17 thoughts on “Salvation.

  1. A priceless expression, indeed, and he doesn’t seem to have been “put off” by the DSLR form factor.

    I’ve been following along with these early D810 posts and particularly related to Andreas H’s comments. As you know, I’m a long time (40ish years, with rests, as they say) Nikon user. I’ve not shot the D810 (not enough steady technique and shot discipline to deal with the 36mps), but I did have a 58/1.4 on my D700 for a short time (rental). Personally, I’d have matched you up with a Df for its sensor, figuring you’d get used to the slight fiddliness of some of the controls relatively quickly, but perhaps not with the 58/1.4. I suspect, really, that the smoothness of that lens is nicely complimented by those 36 mps, giving great detail with a smooth, almost analogue drawing characteristic. I think the 16mp of the Df might benefit from more sharpness, less poetic rendering, in lens choice, given I think it’s sensor is a bit smoother to begin with.

    Unlike Andreas, I can’t see a lot of difference in the M9 portrait images and these from the D810. At least not with web sized images. Looking back at, particularly, “Not So Wicked” which is a similar “street portrait’ (although she was clearly “posing” where the Salvation Army fellow is not) the skin tones and textures look pretty similar, given that identical results, since you post process on a unique basis for every image, would be unlikely. And when I look at the first D810 post with G and compare to “Radiata” or “Birth of the Cool, Revisited” I, with what’s left of an old man’s eyesight, can not appreciate much difference in the rendering.

    To my eye, which as noted above is pretty Nikon favorable, these early posts look like you’re getting the kind of results you usually are after and at least aren’t complaining about straining too hard in post to get them. If I worry at all about this new direction, it’s purely on the form factor. The Leica and Nikon will do different things superbly. Maybe you’re ready to explore some new avenues. And the really good news is one of those things, as we head into winter, is that the D810 will give you a significantly extended ISO range without DR and faded color penalties.

    I say “go for it” and enjoy the process!

    PS Still surprised me. 😉

    1. greg g49 wrote:

      ” I suspect, really, that the smoothness of that lens is nicely complimented by those 36 mps, giving great detail with a smooth, almost analogue drawing characteristic.”

      Greg, you really are a very perceptive man… that is an impressive deduction.

      As for me choosing the D810, it’s a bit surprising even for me, given I thought I would never go back to DSLRs. But Nikon finally refined the shutter. The benefit of which goes beyond quieter operation as it dampens vibrations and allows me to photograph at low shutter speeds. In the past, I’d have to to shoot DSLRs at high speeds, and this would negate the ISO advantage they had over the M9 so there was really no benefit.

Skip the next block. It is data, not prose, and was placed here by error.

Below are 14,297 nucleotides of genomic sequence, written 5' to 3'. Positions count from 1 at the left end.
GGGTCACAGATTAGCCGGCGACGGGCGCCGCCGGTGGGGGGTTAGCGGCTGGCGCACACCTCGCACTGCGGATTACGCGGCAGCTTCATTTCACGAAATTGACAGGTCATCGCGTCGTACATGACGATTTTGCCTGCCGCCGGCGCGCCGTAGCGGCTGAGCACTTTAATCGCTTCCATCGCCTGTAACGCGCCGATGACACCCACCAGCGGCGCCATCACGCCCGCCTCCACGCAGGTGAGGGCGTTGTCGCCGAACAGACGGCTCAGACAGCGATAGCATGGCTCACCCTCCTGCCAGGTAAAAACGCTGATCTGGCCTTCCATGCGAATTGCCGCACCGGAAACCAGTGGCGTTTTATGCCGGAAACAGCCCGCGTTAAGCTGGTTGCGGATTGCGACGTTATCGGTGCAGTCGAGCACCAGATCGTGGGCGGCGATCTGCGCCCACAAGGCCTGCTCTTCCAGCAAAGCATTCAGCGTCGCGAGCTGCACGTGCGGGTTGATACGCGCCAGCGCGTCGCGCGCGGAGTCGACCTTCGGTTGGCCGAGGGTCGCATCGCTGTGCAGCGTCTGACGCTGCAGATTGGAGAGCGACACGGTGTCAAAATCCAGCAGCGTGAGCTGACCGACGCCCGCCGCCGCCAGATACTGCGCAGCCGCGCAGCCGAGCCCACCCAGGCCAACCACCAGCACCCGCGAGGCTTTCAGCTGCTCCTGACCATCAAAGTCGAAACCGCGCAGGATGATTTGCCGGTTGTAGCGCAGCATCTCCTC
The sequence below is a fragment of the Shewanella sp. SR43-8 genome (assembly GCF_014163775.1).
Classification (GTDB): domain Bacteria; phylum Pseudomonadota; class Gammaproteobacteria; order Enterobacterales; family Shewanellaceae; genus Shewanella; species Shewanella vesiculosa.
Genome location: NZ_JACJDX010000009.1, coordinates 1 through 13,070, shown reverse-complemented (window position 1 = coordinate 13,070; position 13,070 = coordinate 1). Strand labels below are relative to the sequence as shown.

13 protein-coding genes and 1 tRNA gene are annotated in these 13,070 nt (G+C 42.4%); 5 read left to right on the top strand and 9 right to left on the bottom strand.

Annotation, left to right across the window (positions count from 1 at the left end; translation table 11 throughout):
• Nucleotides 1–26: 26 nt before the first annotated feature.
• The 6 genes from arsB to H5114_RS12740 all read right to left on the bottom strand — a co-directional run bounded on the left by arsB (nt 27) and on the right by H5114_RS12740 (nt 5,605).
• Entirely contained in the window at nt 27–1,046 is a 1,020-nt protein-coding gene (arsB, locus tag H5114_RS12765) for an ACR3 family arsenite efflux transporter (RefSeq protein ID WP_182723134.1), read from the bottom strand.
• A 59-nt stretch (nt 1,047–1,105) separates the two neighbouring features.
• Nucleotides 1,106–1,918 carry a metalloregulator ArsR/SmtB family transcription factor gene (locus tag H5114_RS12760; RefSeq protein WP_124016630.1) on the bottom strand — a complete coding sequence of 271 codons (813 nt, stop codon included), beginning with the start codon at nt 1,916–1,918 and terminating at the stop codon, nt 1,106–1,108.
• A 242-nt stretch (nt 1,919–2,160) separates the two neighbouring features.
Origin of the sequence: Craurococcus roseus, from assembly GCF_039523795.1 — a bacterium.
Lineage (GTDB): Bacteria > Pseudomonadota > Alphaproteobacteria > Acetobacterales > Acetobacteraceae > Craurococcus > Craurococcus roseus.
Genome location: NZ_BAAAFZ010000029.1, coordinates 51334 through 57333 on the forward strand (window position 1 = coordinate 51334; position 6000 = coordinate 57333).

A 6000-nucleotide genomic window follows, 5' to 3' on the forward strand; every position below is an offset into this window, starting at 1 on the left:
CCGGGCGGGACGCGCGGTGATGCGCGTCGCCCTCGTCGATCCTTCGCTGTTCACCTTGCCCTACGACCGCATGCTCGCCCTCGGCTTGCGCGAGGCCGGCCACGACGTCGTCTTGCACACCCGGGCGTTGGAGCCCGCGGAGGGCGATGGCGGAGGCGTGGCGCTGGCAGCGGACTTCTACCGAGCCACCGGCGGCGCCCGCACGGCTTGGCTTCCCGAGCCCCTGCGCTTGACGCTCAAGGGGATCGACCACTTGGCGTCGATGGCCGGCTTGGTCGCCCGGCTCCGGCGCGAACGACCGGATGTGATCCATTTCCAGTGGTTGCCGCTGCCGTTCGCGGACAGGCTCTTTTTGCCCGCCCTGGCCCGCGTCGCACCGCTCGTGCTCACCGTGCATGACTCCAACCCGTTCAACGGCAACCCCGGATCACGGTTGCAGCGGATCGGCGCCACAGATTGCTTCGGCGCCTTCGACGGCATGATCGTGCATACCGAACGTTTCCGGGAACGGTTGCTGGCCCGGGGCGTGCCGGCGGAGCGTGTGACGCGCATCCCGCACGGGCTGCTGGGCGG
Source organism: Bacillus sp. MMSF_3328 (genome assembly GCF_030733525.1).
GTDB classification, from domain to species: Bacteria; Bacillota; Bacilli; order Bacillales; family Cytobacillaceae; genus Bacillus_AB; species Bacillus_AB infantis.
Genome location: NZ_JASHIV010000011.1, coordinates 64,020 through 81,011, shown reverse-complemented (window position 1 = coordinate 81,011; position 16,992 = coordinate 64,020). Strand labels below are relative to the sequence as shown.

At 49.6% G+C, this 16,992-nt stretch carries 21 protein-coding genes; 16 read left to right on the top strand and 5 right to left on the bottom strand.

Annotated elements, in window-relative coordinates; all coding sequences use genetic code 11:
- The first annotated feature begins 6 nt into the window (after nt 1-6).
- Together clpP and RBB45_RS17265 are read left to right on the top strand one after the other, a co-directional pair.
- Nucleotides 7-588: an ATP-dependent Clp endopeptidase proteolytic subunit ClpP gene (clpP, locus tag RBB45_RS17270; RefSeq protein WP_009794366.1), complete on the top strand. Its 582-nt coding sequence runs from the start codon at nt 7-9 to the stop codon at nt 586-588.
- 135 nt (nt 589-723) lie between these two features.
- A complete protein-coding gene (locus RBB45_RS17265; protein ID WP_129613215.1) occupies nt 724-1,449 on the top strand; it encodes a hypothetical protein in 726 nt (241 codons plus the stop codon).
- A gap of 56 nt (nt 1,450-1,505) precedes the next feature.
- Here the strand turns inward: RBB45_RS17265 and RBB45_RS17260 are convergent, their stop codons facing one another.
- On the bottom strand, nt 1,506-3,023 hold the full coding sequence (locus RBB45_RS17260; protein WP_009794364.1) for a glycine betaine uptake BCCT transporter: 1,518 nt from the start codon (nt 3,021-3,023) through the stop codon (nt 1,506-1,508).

I probably wouldn’t have gravitated toward the D810 if the M240 was what it should have been. But that’s another story.

  2. I agree that it is the expression of the front subject that really makes it an interesting image. Also the repetition of two Salvo’s and two buildings, but what is also interesting is the primary colours in the foreground and the pastel colours in the background. Maybe that would be harder to achieve with the M9? I like the colour from the M9 but I think you are getting something different and interesting with the D810.

    1. You raise a point I forgot to address above.

      Andreas (and now you Cine – can I call you Cine?) are correct: there are differences between the D810 and the M9 sensor outputs that I cannot reconcile via post-processing. Let’s not forget the imprint that each system’s lenses leave as well.

      But unlike the M240 I actually welcome the difference the D810 brings to to the table. It has a very refined sensor that produces rich files.

      And, as Greg points out above, I don’t have to battle the sensor to produce what I want (especially skin tones which were the bane of my M240 existence and which could NEVER be made right).

      By the way, thanks for noticing the composition/repetition… that was one of the things about this image that appealed to me.

  3. Absolutely wonderful shot. I also agree with what you wrote.

    I worked for the Salvation Army (i.e. the Salvos Stores) for a number of years. This morning I had a dream of returning to work for them. Coincidence? 😉

  4. “But unlike the M240 I actually welcome the difference the D810 brings to to the table. It has a very refined sensor that produces rich files.”

    CMOS sensors are certainly evolving in the right direction. I feel with Leica 240 was their first real go developing their own CMOS sensor and subsequently in the T, Q and SL they are improving on it. If the new basic 240 (announced last night) had changed sensor I honestly feel it would have been a great move for photographers, though killed sales of the 240!

    1. I have got the M9 and M240, I don’t know why but the M240 works better from what I have seen for me with non Leica lenses, eg Sonar 1.5, Nokton 1.5 and Canon 1.2 and 0.95. I think the M9 just loves Lux lenses.

  5. Peter, you wouldn´t be Peter if…..wow what a appealing shot! I wouldn´t go this far as Greg: open two windows and compare this to “unwicked”: ok it is a female attraction and the sun is shining, better blue sky, but for me the M9 is more organic, the transitions are somehow smoother and the colours are so good, but this comes very close! Congratulations! What I don´t like in all the pictures with the 810 is this nikonish faded brownish-yellow background of the sunny houses(for Ex. Police motorcycle…).

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